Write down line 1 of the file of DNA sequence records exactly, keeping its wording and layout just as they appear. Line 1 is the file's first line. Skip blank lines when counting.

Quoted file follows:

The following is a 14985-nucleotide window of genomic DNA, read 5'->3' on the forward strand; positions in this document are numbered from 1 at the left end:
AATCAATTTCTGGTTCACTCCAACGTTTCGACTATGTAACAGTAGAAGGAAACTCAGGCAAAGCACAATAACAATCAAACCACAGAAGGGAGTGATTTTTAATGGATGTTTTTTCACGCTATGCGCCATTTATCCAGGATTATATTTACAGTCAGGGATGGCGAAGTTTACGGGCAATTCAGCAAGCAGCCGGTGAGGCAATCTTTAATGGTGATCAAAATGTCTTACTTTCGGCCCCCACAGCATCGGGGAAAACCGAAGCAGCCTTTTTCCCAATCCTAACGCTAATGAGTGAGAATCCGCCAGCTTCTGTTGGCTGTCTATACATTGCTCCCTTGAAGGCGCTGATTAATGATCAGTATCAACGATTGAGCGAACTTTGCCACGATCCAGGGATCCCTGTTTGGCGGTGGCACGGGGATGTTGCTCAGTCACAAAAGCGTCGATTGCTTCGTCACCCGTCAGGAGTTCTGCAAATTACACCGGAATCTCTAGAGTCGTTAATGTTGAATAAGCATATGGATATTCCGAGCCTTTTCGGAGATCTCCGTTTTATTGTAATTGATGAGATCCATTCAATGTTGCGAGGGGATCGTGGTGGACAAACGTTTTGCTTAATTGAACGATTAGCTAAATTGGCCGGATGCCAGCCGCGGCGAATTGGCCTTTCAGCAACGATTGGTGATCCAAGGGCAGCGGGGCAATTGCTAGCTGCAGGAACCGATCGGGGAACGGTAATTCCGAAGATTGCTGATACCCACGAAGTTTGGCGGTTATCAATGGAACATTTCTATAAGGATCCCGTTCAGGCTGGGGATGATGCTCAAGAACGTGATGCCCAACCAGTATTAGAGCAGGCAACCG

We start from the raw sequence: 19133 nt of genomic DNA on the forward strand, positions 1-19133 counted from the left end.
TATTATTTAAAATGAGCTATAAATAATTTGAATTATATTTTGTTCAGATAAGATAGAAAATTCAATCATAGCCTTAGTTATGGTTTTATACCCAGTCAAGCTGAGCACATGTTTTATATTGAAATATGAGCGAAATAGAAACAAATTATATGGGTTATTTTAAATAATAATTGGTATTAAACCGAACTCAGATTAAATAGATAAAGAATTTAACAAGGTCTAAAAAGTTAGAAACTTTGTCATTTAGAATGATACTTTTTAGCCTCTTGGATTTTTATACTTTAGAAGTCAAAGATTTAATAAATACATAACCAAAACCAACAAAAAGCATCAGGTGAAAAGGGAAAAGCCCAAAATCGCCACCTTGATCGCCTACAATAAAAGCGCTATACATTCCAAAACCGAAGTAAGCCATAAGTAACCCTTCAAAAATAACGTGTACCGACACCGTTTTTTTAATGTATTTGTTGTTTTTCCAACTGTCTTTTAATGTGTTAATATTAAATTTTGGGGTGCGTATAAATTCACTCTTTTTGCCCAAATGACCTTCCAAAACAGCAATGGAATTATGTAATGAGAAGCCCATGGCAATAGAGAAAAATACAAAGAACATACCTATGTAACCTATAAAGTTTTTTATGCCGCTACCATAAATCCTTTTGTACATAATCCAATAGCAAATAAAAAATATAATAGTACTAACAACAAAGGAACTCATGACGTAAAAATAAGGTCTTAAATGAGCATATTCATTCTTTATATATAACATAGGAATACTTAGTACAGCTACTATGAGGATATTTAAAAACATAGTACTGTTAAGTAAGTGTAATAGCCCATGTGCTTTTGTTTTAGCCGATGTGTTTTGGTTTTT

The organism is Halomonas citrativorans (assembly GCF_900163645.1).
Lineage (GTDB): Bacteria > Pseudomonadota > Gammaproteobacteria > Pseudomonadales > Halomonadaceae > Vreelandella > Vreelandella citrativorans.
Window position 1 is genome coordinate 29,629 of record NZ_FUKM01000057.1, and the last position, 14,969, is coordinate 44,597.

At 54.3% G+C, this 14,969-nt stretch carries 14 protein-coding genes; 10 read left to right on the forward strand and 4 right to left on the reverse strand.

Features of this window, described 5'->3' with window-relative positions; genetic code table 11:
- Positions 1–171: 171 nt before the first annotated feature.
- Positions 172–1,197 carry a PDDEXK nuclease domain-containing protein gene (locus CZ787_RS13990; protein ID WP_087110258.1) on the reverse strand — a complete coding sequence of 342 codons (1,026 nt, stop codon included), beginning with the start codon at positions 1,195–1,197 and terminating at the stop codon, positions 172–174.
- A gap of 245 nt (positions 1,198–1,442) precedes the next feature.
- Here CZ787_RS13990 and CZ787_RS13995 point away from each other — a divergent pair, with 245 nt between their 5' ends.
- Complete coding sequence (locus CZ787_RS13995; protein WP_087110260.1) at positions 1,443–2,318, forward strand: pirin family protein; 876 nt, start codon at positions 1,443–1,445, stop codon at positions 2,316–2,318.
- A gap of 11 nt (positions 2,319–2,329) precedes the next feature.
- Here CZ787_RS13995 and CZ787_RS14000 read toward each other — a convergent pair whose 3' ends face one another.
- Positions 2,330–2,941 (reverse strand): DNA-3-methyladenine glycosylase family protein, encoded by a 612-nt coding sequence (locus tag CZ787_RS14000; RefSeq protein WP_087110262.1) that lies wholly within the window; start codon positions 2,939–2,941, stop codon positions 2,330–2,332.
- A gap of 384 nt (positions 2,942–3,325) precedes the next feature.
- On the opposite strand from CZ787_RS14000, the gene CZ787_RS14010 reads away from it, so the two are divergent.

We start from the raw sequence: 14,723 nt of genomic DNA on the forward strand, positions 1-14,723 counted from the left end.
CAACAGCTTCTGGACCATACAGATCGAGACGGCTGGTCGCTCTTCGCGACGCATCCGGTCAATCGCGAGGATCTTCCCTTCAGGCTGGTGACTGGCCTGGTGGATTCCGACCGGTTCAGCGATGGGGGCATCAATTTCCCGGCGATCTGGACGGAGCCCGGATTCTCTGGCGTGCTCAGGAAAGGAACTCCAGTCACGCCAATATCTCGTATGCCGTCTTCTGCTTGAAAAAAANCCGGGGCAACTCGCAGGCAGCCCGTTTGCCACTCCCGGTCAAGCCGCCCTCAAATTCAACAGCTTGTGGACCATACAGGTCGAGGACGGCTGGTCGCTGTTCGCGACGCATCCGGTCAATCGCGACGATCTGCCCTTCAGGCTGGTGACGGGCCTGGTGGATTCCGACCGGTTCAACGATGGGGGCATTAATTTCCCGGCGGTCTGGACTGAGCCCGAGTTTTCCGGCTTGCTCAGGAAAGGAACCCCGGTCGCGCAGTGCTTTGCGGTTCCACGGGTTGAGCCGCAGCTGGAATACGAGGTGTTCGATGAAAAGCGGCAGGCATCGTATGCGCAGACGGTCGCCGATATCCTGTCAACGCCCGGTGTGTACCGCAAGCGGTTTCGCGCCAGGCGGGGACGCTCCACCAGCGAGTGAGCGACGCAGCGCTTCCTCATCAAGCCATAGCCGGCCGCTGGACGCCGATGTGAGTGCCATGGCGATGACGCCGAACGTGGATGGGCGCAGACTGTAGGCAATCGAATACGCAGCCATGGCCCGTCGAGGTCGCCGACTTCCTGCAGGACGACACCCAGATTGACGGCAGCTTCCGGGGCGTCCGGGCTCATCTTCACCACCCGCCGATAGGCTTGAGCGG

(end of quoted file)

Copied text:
The following is a 14985-nucleotide window of genomic DNA, read 5'->3' on the forward strand; positions in this document are numbered from 1 at the left end: